Depth: This Blu-ray really delivers the scope of this town; its size and emptiness. Characters and objects feel naturally 3 dimensional.
Black Levels: Black levels are perfect and have some nice variations on shading. Texture is visible in even the darkest of hair and fabrics.
Color Reproduction: This isn’t a bright and bold movie, but the colors are rich and varied. If you think I’m overusing the word “natural”, you’re right. The image has a very true to life sense with its colors and textures.
Flesh Tones: Skin is consistent and super rich. It reveals freckles, blemishes and every nick there is. A very natural and life-like appearance.
Noise/Artifacts: This transfer looks exceptionally flawless.
Audio Format(s): English 5.1 DTS-HD MA
Subtitles: English SDH, Spanish
Dynamics: When Christian Bale gets into a car crash at the beginning of the film, it sounded like it was really happening right in front of me. This track a very real and detailed translation of everything going on in the film. The foley work is tremendously represented here.
Low Frequency Extension: From car wrecks, the thumping of a pump and loud gun blasts, the subwoofer gives this film an extra level of intensity with the oompf it provides in expected places.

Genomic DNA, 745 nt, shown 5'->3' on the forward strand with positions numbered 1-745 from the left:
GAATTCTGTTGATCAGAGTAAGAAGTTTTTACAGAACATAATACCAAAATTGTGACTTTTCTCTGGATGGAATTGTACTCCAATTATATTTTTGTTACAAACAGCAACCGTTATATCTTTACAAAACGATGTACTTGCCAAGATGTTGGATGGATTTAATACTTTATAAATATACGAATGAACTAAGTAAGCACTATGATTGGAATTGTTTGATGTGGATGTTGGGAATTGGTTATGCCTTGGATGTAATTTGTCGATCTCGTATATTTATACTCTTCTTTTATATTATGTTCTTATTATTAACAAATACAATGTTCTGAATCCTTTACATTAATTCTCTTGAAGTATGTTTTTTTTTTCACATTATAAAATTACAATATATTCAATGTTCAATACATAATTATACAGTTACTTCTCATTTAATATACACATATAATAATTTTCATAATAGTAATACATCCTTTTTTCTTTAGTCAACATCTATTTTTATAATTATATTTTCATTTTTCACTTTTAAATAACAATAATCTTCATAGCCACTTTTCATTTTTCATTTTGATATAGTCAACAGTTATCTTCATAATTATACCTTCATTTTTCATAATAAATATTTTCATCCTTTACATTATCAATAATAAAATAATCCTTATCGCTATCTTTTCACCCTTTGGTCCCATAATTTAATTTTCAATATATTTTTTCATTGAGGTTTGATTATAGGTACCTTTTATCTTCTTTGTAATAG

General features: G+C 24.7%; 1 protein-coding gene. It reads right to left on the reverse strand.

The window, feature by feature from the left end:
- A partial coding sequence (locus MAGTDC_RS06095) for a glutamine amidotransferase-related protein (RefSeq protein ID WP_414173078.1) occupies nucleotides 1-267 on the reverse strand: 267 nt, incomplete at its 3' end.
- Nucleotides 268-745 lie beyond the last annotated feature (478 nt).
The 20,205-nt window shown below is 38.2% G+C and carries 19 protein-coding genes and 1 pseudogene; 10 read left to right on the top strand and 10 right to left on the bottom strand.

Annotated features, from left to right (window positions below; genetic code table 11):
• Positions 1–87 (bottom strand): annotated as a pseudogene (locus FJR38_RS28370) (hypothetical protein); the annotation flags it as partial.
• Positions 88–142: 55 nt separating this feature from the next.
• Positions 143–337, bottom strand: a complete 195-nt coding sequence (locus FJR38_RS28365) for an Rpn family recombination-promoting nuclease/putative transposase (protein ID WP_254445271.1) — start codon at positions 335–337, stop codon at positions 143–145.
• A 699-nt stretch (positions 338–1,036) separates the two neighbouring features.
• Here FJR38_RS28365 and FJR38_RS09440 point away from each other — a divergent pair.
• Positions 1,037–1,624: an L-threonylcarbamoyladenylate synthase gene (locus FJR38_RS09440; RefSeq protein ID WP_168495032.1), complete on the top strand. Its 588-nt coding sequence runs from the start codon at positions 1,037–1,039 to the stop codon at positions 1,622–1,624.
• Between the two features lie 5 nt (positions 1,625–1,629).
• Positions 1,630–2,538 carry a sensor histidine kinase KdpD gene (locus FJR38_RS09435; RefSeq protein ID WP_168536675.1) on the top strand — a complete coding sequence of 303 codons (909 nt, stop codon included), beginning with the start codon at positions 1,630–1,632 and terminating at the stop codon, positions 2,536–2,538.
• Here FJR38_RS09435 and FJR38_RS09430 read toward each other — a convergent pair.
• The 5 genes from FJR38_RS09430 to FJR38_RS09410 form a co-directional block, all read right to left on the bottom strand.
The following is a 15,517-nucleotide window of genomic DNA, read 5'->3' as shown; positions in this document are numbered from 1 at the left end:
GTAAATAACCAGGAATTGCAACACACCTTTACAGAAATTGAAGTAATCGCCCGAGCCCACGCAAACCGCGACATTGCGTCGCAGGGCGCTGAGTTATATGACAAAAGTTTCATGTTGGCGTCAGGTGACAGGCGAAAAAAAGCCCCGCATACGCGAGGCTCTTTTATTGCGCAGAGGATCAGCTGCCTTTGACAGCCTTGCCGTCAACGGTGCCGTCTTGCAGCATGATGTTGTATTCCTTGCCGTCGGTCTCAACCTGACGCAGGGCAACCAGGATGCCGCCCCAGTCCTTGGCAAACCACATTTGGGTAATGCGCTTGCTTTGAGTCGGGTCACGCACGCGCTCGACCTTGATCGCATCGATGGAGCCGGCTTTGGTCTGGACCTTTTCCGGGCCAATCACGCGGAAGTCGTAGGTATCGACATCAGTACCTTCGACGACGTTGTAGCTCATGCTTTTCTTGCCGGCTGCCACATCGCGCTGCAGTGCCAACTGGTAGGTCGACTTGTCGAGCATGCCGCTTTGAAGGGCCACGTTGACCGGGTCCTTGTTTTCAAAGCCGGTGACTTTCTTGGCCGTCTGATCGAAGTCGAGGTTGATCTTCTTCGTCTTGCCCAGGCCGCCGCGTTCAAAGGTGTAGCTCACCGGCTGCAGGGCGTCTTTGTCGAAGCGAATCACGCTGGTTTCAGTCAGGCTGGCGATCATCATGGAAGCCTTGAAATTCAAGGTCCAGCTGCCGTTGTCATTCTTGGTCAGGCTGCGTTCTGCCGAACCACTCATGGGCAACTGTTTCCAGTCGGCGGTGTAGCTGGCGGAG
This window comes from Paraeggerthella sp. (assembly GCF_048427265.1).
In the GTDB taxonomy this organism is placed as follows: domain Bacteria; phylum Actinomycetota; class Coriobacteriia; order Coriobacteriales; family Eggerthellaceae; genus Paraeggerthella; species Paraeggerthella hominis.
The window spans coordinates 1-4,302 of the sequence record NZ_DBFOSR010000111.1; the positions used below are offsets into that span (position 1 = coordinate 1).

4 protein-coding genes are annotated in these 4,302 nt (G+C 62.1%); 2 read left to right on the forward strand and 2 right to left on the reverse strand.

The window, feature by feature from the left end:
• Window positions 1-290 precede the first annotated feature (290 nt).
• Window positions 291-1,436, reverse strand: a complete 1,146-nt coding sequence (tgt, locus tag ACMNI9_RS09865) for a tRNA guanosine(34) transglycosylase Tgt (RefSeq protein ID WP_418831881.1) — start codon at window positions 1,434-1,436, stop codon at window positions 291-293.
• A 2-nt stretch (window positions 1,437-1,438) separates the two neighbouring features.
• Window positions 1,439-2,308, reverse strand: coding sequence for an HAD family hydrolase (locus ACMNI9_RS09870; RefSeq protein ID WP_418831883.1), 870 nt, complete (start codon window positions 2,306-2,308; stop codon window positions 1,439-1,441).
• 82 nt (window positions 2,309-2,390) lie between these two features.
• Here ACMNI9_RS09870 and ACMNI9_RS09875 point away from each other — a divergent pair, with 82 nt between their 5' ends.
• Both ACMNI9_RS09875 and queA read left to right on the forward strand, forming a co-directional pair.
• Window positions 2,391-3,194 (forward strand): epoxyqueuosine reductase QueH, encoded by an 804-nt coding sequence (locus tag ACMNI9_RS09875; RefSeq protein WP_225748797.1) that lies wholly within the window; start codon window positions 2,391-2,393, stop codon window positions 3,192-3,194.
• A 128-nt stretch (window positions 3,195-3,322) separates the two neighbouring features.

Surround Sound Presentation: There’s a lot of ambient work going on in the rear speakers to produce a genuine feel for the locations in the film. Right to left has plenty of fun as bullets and such whiz on by.
Dialogue Reproduction: Dialogue is clear and clean.
Out Of The Furnace comes with an UltraViolet copy of the film. It’s a very EPK-based slew of extras, but the one on the fighting scenes and the score are a bit more involving and interesting.
Inspiration (HD, 3:30) – The cast tells what films and such inspired them to get into acitng.
Scott Cooper (HD, 6:39) – Director Scott Cooper discusses what inspired him to tell this story of “deep Americana” while the cast sits and pats him on the back verbally with their interviews.
Crafting The Fight Scenes (HD, 5:15) – Stunt coordinator Ben Bray goes over his technique and approach to creating very real and dangerous fight scenes. They also cover how deep and character-rich Casey Affleck’s fighting was.
The Music Of Out Of The Furnace (HD, 9:07) – Scott Cooper and the composer talks about what music influence the writing, the characters and the period where the film is set.
Theatrical Trailer (HD, 2:24)
Sneak Peek – Trailers for Paranoia, The Family, Don Jon, The Bridge Season 1
While I wasn’t too enthused with the extras, the picture and audio quality on the film are incredible. One should at least seek out this Blu-ray, via a rental to see how incredible this presentation is. I don’t know how many times I’ll ever revisit Out Of The Furnace, but on its first viewing the film is rather effective. This Blu-ray from Fox gives the film its best chance and gaining a following as its presentation is flawless. This dramatic thriller features some great suspense and a cast giving top notch performances. Definitely check it out.